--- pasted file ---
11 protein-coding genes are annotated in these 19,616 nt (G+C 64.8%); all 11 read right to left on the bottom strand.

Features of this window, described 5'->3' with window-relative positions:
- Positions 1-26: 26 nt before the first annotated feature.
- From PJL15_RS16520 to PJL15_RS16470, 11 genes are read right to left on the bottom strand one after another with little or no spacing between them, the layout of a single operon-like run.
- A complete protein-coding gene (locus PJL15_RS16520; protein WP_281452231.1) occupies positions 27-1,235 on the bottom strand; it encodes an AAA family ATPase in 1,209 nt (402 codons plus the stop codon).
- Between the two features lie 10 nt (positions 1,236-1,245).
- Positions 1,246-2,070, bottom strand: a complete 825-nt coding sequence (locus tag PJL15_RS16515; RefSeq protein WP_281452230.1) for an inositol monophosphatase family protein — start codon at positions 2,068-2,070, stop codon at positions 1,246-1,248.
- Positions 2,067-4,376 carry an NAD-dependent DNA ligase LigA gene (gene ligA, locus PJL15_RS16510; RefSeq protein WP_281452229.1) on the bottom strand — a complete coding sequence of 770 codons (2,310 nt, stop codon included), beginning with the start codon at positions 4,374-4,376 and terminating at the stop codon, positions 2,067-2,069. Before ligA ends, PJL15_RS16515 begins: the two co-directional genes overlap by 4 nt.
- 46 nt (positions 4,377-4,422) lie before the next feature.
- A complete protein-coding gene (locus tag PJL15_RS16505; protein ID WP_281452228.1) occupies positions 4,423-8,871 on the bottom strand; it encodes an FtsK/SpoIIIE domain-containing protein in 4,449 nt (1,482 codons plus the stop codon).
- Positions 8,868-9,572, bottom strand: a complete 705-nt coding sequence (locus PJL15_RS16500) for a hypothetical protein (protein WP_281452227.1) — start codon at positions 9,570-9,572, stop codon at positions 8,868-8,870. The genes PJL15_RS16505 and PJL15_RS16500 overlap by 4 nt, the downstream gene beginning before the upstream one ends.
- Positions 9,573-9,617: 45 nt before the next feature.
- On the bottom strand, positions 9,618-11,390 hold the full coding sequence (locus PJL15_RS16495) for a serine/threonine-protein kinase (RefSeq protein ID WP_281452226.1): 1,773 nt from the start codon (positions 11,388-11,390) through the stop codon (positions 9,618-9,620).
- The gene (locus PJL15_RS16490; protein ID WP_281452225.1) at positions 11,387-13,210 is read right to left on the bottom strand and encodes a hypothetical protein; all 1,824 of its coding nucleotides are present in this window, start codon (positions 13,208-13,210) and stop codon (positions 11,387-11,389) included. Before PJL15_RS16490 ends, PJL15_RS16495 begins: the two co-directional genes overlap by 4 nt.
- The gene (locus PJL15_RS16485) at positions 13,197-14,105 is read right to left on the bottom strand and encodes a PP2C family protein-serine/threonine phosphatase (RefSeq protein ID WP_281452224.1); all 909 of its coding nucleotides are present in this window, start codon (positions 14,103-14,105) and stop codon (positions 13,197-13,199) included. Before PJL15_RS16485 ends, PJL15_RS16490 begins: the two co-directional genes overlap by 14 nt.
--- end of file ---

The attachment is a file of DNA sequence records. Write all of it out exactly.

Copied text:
11 protein-coding genes are annotated in these 19,616 nt (G+C 64.8%); all 11 read right to left on the bottom strand.

Features of this window, described 5'->3' with window-relative positions:
- Positions 1-26: 26 nt before the first annotated feature.
- From PJL15_RS16520 to PJL15_RS16470, 11 genes are read right to left on the bottom strand one after another with little or no spacing between them, the layout of a single operon-like run.
- A complete protein-coding gene (locus PJL15_RS16520; protein WP_281452231.1) occupies positions 27-1,235 on the bottom strand; it encodes an AAA family ATPase in 1,209 nt (402 codons plus the stop codon).
- Between the two features lie 10 nt (positions 1,236-1,245).
- Positions 1,246-2,070, bottom strand: a complete 825-nt coding sequence (locus tag PJL15_RS16515; RefSeq protein WP_281452230.1) for an inositol monophosphatase family protein — start codon at positions 2,068-2,070, stop codon at positions 1,246-1,248.
- Positions 2,067-4,376 carry an NAD-dependent DNA ligase LigA gene (gene ligA, locus PJL15_RS16510; RefSeq protein WP_281452229.1) on the bottom strand — a complete coding sequence of 770 codons (2,310 nt, stop codon included), beginning with the start codon at positions 4,374-4,376 and terminating at the stop codon, positions 2,067-2,069. Before ligA ends, PJL15_RS16515 begins: the two co-directional genes overlap by 4 nt.
- 46 nt (positions 4,377-4,422) lie before the next feature.
- A complete protein-coding gene (locus tag PJL15_RS16505; protein ID WP_281452228.1) occupies positions 4,423-8,871 on the bottom strand; it encodes an FtsK/SpoIIIE domain-containing protein in 4,449 nt (1,482 codons plus the stop codon).
- Positions 8,868-9,572, bottom strand: a complete 705-nt coding sequence (locus PJL15_RS16500) for a hypothetical protein (protein WP_281452227.1) — start codon at positions 9,570-9,572, stop codon at positions 8,868-8,870. The genes PJL15_RS16505 and PJL15_RS16500 overlap by 4 nt, the downstream gene beginning before the upstream one ends.
- Positions 9,573-9,617: 45 nt before the next feature.
- On the bottom strand, positions 9,618-11,390 hold the full coding sequence (locus PJL15_RS16495) for a serine/threonine-protein kinase (RefSeq protein ID WP_281452226.1): 1,773 nt from the start codon (positions 11,388-11,390) through the stop codon (positions 9,618-9,620).
- The gene (locus PJL15_RS16490; protein ID WP_281452225.1) at positions 11,387-13,210 is read right to left on the bottom strand and encodes a hypothetical protein; all 1,824 of its coding nucleotides are present in this window, start codon (positions 13,208-13,210) and stop codon (positions 11,387-11,389) included. Before PJL15_RS16490 ends, PJL15_RS16495 begins: the two co-directional genes overlap by 4 nt.
- The gene (locus PJL15_RS16485) at positions 13,197-14,105 is read right to left on the bottom strand and encodes a PP2C family protein-serine/threonine phosphatase (RefSeq protein ID WP_281452224.1); all 909 of its coding nucleotides are present in this window, start codon (positions 14,103-14,105) and stop codon (positions 13,197-13,199) included. Before PJL15_RS16485 ends, PJL15_RS16490 begins: the two co-directional genes overlap by 14 nt.